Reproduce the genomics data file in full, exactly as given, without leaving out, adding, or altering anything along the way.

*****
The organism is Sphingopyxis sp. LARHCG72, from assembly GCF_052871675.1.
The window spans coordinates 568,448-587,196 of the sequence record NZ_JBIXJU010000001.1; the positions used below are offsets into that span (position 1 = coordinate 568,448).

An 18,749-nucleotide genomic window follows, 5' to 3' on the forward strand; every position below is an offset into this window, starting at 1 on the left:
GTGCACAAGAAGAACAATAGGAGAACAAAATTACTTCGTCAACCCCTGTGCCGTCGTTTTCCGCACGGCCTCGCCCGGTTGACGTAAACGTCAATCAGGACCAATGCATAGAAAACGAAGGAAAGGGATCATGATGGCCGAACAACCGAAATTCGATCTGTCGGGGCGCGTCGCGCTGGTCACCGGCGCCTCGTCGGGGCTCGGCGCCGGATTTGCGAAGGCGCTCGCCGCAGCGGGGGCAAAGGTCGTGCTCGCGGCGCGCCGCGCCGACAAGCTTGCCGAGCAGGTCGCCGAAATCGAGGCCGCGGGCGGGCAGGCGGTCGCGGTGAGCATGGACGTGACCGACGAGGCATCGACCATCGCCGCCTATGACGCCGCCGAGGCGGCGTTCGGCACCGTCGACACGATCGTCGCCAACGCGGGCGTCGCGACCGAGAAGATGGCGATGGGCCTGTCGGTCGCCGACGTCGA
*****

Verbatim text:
The organism is Sphingopyxis sp. LARHCG72, from assembly GCF_052871675.1.
The window spans coordinates 568,448-587,196 of the sequence record NZ_JBIXJU010000001.1; the positions used below are offsets into that span (position 1 = coordinate 568,448).

An 18,749-nucleotide genomic window follows, 5' to 3' on the forward strand; every position below is an offset into this window, starting at 1 on the left:
GTGCACAAGAAGAACAATAGGAGAACAAAATTACTTCGTCAACCCCTGTGCCGTCGTTTTCCGCACGGCCTCGCCCGGTTGACGTAAACGTCAATCAGGACCAATGCATAGAAAACGAAGGAAAGGGATCATGATGGCCGAACAACCGAAATTCGATCTGTCGGGGCGCGTCGCGCTGGTCACCGGCGCCTCGTCGGGGCTCGGCGCCGGATTTGCGAAGGCGCTCGCCGCAGCGGGGGCAAAGGTCGTGCTCGCGGCGCGCCGCGCCGACAAGCTTGCCGAGCAGGTCGCCGAAATCGAGGCCGCGGGCGGGCAGGCGGTCGCGGTGAGCATGGACGTGACCGACGAGGCATCGACCATCGCCGCCTATGACGCCGCCGAGGCGGCGTTCGGCACCGTCGACACGATCGTCGCCAACGCGGGCGTCGCGACCGAGAAGATGGCGATGGGCCTGTCGGTCGCCGACGTCGA